California cougars: a conflict between man and beast

This article was originally on a blog post platform and may be missing photos, graphics or links. See About archive blog posts.

More than half of California is considered mountain lion territory, with some 5,000 of the big cats, also known as cougars, roaming free. Fast and powerful, they can leap 18 feet into a tree and take down a bull elk six times their weight.

They are solitary and elusive beasts. ‘Lions are among us constantly, and for the most part they stay out of trouble,’ said Marc Kenyon, who oversees mountain lion studies for the state Department of Fish and Game. ‘When people report to us they’ve seen a mountain lion and ask what they should do, I tell them they should consider themselves extremely lucky because seeing one is very rare.’


Attacks on humans are extremely rare. But mountain lion attacks on pets and livestock are more common.

Since 2001, the UC Davis Wildlife Health Center has been tracking California cougars. ‘What we’re looking at is: What decisions do they make time after time?’ said Winston Vickers, a veterinarian and researcher on the project.

The study began as an effort to assess the impact of lions on endangered Peninsular bighorn sheep in the desert mountains of Riverside, San Diego and Imperial counties. Over the years, the study’s scope has expanded. The movements of collared cougars have shed light on health and disease issues, genetic patterns and the behavior of cats in the so-called wildland-urban interface, the Southern California regions that are neither rural nor urban. It is country where man and nature coexist uneasily.

Of 53 mountain lions that have been trapped, tranquilized and collared, 19 have been killed by vehicles or shot, far more than have died from natural causes. ‘The closer lions are to people, the more likely they’re going to die,’ Vickers said. ‘Any interaction with humans, broadly speaking, will likely end up badly for the lion.’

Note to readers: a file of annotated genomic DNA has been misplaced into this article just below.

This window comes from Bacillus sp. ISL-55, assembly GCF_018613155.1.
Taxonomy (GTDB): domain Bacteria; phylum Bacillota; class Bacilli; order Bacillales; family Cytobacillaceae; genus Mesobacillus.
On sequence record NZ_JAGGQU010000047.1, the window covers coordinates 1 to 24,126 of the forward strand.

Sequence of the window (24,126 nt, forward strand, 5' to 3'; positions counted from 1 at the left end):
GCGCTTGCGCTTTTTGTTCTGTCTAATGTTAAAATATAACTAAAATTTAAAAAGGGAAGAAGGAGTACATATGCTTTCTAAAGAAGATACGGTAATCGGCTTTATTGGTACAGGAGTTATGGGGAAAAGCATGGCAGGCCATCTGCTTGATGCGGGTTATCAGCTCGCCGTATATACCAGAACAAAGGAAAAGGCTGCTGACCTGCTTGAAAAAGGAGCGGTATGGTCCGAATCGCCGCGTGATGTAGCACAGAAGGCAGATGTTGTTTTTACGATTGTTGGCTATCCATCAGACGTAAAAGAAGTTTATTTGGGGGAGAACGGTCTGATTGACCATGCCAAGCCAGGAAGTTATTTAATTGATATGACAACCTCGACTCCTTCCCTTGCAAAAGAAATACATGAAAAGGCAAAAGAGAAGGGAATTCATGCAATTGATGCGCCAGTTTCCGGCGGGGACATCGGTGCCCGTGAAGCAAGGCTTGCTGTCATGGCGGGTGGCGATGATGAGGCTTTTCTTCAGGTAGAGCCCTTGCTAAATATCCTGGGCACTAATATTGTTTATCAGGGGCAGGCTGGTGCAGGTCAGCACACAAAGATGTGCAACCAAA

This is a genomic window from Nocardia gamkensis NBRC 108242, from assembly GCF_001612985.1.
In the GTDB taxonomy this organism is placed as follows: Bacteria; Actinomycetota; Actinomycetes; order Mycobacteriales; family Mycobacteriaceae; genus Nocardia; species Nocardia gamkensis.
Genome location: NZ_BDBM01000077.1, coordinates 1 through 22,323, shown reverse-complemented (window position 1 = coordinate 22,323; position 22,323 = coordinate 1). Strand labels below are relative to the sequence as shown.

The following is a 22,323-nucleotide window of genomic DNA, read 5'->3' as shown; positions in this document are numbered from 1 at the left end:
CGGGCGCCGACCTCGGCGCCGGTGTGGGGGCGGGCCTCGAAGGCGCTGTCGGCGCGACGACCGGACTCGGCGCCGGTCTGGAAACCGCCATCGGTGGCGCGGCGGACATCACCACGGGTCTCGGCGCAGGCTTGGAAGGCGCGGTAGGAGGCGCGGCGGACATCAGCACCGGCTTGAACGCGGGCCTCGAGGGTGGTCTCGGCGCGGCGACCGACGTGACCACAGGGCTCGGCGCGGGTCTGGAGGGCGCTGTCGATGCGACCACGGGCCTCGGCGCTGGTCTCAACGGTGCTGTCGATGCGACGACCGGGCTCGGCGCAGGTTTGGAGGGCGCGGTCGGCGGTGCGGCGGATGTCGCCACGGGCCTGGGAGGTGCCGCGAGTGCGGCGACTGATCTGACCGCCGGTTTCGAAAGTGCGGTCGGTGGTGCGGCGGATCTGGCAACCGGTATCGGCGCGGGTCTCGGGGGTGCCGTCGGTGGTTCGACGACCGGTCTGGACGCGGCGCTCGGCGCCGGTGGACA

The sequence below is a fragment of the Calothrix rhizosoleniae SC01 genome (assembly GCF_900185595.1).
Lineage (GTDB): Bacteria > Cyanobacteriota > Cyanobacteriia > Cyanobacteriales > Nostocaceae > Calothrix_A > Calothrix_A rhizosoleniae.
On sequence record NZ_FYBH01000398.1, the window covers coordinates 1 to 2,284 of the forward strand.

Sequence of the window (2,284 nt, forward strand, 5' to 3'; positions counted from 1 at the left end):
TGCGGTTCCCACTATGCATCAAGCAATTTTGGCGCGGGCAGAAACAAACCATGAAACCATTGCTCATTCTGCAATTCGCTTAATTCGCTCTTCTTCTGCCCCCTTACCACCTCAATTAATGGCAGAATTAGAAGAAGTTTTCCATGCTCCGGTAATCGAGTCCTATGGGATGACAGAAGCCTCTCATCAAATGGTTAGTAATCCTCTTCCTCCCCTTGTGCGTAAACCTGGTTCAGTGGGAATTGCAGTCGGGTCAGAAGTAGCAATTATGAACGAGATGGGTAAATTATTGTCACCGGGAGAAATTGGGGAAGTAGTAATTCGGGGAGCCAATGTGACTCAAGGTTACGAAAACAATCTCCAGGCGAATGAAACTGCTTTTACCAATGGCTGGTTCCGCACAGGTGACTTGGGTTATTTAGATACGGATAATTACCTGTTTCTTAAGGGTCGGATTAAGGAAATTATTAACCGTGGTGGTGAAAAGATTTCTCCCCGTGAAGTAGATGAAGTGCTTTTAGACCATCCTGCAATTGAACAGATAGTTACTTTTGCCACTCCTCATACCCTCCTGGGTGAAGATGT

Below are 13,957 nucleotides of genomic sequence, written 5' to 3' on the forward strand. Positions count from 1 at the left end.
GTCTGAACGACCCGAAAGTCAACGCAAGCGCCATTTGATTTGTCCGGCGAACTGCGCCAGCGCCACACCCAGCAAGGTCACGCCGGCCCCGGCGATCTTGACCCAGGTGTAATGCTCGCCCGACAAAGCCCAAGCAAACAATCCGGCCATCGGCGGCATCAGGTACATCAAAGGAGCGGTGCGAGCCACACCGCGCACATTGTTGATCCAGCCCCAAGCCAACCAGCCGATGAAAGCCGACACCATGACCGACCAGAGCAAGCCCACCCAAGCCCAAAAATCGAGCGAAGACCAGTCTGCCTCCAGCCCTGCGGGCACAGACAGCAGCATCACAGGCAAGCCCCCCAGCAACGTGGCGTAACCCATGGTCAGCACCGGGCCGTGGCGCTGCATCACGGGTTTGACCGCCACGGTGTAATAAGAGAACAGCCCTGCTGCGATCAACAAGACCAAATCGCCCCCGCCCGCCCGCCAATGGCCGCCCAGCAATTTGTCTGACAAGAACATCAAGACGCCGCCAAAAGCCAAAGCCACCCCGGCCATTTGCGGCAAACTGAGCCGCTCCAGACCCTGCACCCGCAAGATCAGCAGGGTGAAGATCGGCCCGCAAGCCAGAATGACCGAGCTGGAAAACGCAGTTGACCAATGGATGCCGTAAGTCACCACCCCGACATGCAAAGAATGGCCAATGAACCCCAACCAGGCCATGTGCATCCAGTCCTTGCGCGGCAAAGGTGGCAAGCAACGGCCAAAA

The extent of cougar attacks on domestic animals is difficult to determine. But one measure is the number of lions legally killed under depredation permits issued by state wildlife managers. In the year ending Sept. 30, 2009, 103 lions were killed by permit. Relocation is considered too risky.

Mountain lions have been killed for preying on livestock in California since the Spanish friars brought cattle to the missions. In 1907, the state Legislature approved a bounty for cougars. But the bounty was abolished in 1963, and in 1990 voters approved Proposition 117, which outlawed sport hunting of mountain lions and designated them a ‘specially protected species.’

But they’re far from endangered. It’s estimated that the mountain lion population has doubled in California since the 1970s. Yet given that an adult cougar’s territory can range more than 100 miles, the continued fragmentation of their habitat concerns researchers, who say it’s inevitable that human conflicts with mountain lions will increase.

Read Mike Anton’s vivid account in the Times of the life and death of a young cougar that took a wrong turn when, searching for food, he slaughtered the livestock of a rancher in San Diego County’s Japatul Valley.

-- Margot Roosevelt